Civilians trapped in Ukrainian plant; U.N. says evacuation efforts under way

by mcardinal


Scores of Ukrainian civilians including women and children remained trapped on Thursday in a Mariupol steel works that has been rocked by heavy explosions as Russian forces fight for control of Ukraine’s last stronghold in the ruined port city.

The United Nations said a new operation was underway to evacuate more people from Mariupol and the Azovstal steel plant, where an estimated 200 civilians are still holed up in underground bunkers with little food or water.

President Vladimir Putin said Russia was prepared to provide safe passage out for civilians, but reiterated calls for Ukrainian forces inside to disarm. Clinging on desperately, Ukrainian fighters have reported fierce battles with Russian troops.

Putin declared victory over Mariupol on April 21 and ordered his forces to seal off the Soviet-era plant but not venture inside its underground tunnel network. The Kremlin denies Ukrainian allegations Russian troops stormed the plant in recent days.

Aerial footage over the plant, released Thursday by Ukraine’s Azov Regiment, showed three explosions strike different parts of the vast complex, which was engulfed in heavy, dark smoke.

Reuters verified the footage location by matching buildings with satellite imagery but was unable to identify when the video was filmed.

U.N. Secretary-General Antonio Guterres told the Security Council that a third operation was underway to evacuate civilians from Mariupol and Azovstal. In joint efforts with the Red Cross, the U.N. has helped nearly 500 civilians flee the area over the past week.

“I hope that the continued coordination with Moscow and Kyiv will lead to more humanitarian pauses to allow civilians safe passage from the fighting, and aid to reach those in critical need,” Guterres said.

“We must continue to do all we can to get people out of these hellscapes.” Guterres declined to give details on the new operation “to avoid undermining possible success.”

Ukraine’s deputy prime minister, Iryna Vereshchuk, said people would be evacuated from Mariupol on Friday at noon, but gave no further details.


Ukraine’s stubborn defense of Azovstal has underlined Russia’s failure to take major cities in a 10-week-old war that has united Western powers in arming Kyiv and punishing Moscow with sanctions.

A Ukrainian fighter who said he was holed up in Azovstal accused Russian forces of breaching the plant’s defenses for a third day despite an earlier pledge by Moscow to pause military activity to permit civilian evacuations.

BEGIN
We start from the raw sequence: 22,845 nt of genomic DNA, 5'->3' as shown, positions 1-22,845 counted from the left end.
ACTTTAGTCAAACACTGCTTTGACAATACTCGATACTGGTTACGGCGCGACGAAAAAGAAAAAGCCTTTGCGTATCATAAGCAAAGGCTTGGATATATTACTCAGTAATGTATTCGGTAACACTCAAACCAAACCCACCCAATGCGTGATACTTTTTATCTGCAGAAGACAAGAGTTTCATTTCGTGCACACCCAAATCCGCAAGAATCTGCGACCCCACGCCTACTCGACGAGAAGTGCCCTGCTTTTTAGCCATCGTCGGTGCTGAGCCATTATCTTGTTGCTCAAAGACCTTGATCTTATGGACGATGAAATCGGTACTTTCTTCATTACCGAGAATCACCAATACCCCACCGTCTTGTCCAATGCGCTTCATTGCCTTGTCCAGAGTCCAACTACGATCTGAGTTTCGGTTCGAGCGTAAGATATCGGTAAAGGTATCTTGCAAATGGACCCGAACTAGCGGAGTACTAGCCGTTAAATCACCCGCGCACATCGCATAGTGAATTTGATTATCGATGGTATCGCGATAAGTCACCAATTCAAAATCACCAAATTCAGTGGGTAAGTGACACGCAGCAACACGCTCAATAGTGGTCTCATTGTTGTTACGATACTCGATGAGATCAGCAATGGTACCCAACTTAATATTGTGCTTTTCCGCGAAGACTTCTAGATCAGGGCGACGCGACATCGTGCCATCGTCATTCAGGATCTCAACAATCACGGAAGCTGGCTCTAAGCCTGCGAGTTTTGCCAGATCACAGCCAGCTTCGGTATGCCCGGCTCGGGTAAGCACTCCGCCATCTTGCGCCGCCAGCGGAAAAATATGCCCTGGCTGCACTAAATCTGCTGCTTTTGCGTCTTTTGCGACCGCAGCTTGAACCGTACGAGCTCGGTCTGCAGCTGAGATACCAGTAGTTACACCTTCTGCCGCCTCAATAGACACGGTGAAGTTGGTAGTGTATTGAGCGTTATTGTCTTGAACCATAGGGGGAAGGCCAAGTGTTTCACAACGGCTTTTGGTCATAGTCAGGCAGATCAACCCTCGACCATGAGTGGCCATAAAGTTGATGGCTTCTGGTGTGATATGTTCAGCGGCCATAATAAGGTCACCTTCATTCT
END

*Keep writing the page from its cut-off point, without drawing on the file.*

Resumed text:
“Heavy, bloody fighting is going on,” said Captain Sviatoslav Palamar of Ukraine’s Azov Regiment. “Yet again, the Russians have not kept the promise of a ceasefire.” Reuters could not independently verify his account or location.

Russia’s military promised to pause its activity in Azovstal during Thursday daytime and the next two days to allow civilians to leave, after fighting prevented evacuations from the plant on Wednesday. The Kremlin said humanitarian corridors from the plant were in place.

Ukrainian President Volodymyr Zelenskiy said Ukraine stood ready to ensure a ceasefire.

“It will take time simply to lift people out of those basements, out of those underground shelters. In the present conditions, we cannot use heavy equipment to clear the rubble away. It all has to be done by hand,” Zelenskiy said.

Mariupol is an important target in Russian efforts to cut Ukraine off from its coastal grain and metals export routes, as well as to link Russian-controlled territory in the east of the country to Crimea, seized by Moscow in 2014.

One woman who fled Mariupol last month with her sister said she breaks down in tears as she thinks of her mother, who they left behind and have since lost contact with.

“When I last saw my mother, it felt like a normal visit in unusual circumstances,” said Nicole, who declined to give her family name. “I could never have imagined that I wouldn’t be able to call and ask them how they are doing.”


Sweeping sanctions from Washington and European allies have hobbled Russia’s $1.8 trillion economy, while billions of dollars’ worth of military aid has helped Ukraine frustrate the invasion.

European Union countries are “almost there” in agreeing the bloc’s proposed new package of sanctions against Russia, including an oil embargo, EU foreign policy chief Josep Borrell said.

The Kremlin said Russia was weighing responses to the EU plan.

Ukraine and Russia said fighting had been heavy across the south and east over the past day.

Ukrainian authorities reported shelling of towns near a frontline that divides territory it holds in the Donetsk and Luhansk regions from land held by Russian-backed separatists.

The Ukrainian air force said it had downed three Russian cruise missiles and four aircraft, including two Sukhoi fighter jets, while Russia said it had killed 600 Ukrainian soldiers overnight. Reuters could not independently either report.

Ukrainian officials have warned that Russia might step up its offensive before May 9, when Moscow commemorates the Soviet Union’s victory over Nazi Germany in World War Two.

Russia calls its actions a “special military operation” to disarm Ukraine and protect it from fascists. Ukraine and the West say the fascist allegation is baseless and that the war is an unprovoked act of aggression.

More than 5 million Ukrainians have fled abroad since the start of the invasion.

Copyright 2022 Thomson/Reuters